Posted on May 30, 2012 by Stuart Simington
Conditions requiring restrictions on title: to be or not to be?
Two recent cases provide examples of when the Land and Environment Court think it is (and is not) appropriate to impose or maintain conditions requiring the registration on title of public positive covenants or restrictions as to user.
In McMahon v Wagga Wagga City Council, the Council sought the imposition of a restriction on user preventing the occupation of a proposed dwelling ancillary to deer farming on a sub-sized rural allotment. The proposed condition was to be in relevantly the same terms as a corresponding condition of the consent.
Commissioner Pearson agreed that the restriction on user on title was appropriate to ensure that notice was given to potential purchasers of an important restriction. The restriction was not one, in the view of the Court, that should be left to the diligence of a conveyancer to locate in a consent on the Council’s files. In that regard, the Court relied on the principle in Fortunate Investments Pty Ltd v North Sydney Council (2001) 114 LGERA 1 that a requirement for registration of restrictions on title is permissible in such circumstances. The Court considered that the condition:
- did not attempt to limit the ability to obtain a further development consent in the future;
- did not duplicate the law providing for the enforcement of conditions of consent in the Environmental Planning and Assessment Act 1979;
- would relate to matters referred to in s79C(1)(b) of the Act and could therefore be imposed under s80A(1)(a).
There was a different outcome in Fitzpatrick Investments Pty Ltd v Blacktown City Council  NSWLEC 1133. In that case, the developer sought to delete a condition relating to the preservation of trees in the context of a consent for residential subdivision. The condition to be deleted was as follows:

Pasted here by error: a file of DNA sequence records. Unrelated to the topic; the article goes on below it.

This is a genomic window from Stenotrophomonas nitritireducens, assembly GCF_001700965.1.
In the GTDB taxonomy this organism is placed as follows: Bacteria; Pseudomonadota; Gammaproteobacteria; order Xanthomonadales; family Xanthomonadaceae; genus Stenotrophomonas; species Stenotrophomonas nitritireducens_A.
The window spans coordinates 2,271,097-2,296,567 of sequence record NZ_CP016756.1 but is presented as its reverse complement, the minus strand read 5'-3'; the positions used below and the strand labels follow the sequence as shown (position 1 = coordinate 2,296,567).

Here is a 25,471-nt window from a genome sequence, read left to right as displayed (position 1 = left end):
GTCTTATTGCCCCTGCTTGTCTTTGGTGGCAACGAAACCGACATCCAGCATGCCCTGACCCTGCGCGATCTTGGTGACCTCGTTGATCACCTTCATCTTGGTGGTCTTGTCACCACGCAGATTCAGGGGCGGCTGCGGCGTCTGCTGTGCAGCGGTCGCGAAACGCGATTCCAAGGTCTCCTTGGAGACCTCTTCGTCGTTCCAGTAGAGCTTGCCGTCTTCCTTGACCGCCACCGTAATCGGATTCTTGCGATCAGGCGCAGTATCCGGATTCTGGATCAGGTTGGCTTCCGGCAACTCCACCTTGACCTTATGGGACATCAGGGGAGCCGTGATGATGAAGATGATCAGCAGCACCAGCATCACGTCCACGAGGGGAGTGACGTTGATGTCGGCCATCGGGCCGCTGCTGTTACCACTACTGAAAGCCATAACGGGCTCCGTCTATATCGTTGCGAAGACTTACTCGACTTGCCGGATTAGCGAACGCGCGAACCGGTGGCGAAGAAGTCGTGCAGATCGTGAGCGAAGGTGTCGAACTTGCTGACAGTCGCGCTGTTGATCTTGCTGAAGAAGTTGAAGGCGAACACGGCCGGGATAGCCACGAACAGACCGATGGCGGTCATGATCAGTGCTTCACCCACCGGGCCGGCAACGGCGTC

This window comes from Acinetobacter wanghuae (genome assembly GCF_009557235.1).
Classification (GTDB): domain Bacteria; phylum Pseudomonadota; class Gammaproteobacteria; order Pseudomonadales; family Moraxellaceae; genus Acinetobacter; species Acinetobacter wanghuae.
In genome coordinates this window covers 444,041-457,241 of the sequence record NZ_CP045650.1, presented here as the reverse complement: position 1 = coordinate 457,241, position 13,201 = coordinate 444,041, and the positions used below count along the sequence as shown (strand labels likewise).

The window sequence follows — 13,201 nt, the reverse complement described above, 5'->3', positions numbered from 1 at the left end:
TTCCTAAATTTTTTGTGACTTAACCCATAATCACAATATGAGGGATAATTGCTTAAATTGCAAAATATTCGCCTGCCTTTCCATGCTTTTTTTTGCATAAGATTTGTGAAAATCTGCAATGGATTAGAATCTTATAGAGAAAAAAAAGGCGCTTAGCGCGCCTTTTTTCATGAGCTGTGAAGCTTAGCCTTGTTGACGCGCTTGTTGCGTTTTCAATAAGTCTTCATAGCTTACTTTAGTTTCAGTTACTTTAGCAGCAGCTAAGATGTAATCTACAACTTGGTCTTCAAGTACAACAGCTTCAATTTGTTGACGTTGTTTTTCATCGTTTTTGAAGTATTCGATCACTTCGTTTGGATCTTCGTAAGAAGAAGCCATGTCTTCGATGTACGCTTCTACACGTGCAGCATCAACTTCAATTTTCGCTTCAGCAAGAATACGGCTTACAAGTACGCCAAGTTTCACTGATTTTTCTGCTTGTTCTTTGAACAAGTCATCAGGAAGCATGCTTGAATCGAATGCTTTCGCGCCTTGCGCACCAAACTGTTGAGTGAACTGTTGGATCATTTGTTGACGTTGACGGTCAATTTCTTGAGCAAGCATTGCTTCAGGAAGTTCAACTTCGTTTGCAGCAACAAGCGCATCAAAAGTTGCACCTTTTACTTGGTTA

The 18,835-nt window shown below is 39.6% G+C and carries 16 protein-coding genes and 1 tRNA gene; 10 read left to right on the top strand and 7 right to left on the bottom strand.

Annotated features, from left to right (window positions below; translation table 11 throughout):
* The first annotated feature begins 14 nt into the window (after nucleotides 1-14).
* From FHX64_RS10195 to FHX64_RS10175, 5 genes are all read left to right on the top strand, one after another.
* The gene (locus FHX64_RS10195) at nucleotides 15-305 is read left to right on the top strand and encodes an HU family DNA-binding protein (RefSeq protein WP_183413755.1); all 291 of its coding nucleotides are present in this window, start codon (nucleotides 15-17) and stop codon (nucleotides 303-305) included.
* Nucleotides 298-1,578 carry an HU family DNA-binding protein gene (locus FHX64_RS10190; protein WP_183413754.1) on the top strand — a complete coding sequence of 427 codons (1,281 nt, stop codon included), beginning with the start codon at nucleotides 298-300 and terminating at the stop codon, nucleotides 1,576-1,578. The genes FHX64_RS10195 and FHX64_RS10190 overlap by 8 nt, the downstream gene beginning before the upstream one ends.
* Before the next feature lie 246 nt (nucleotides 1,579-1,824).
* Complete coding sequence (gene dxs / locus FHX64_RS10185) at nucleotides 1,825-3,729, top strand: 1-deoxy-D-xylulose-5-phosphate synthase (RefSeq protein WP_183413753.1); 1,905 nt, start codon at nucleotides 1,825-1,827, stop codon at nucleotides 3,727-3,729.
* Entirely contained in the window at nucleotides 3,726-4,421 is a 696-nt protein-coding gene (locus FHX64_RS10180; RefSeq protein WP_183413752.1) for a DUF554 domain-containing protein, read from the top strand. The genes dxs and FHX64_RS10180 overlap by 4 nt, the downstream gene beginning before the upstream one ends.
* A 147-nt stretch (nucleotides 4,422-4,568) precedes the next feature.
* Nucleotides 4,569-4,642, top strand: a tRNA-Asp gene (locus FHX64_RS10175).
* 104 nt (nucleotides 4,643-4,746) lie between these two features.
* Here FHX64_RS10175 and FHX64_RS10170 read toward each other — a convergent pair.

Post construction of the subdivision the trees, identified in Condition 75 (a) [sic] above and as finally preserved on site shall be the subject of a s 88B (Restriction as to user) instrument under the Conveyancing Act 1919 identifying the trees that must be retained on each of the individual allotments that are created.
The developer argued that the condition was unnecessary and inappropriate by placing a burden on the developer and future purchasers but serving no planning purpose.
The Council argued that the condition ensured the protection and maintenance of identified trees and was necessary to ensure that potential purchasers were notified of the preservation requirement.
Commissioner Dixon held that the condition did no more than provide an extra layer upon the consent being an ‘extra’ reminder that an owner would need to obtain permission to remove trees identified in the instrument under the Council’s TPO.
The condition was considered to be an ‘extra’ reminder because the TPO would apply to protect the trees and it was the Council’s policy to list the TPO and development controls on the s 149(2) certificate for the land. As a copy of the s149 certificate would need to be included in any contract for the sale of land, the Court concluded that a purchaser would be put on notice of the need for consent to remove a tree on the land.
There is clearly a continuing reluctance of the Court to impose restrictions on title. The court will not do so unless there is a good reason distinct from a motivation to provide an additional means for enforcement of the restriction.
As evidenced by the decision in McMahon, however, there will still be cases where it is appropriate.
The distinguishing factors which justify the different outcomes in the two subject cases appear to be as follows.
- In Fitzpatrick, consent was required under the TPO before the trees could be removed and the TPO restriction would be identified by the s149 certificate.
- In McMahon there was no evidence on whether the restriction would be noted on the s149 certificate. If there had been such evidence, it is quite possible that the decision would have been different.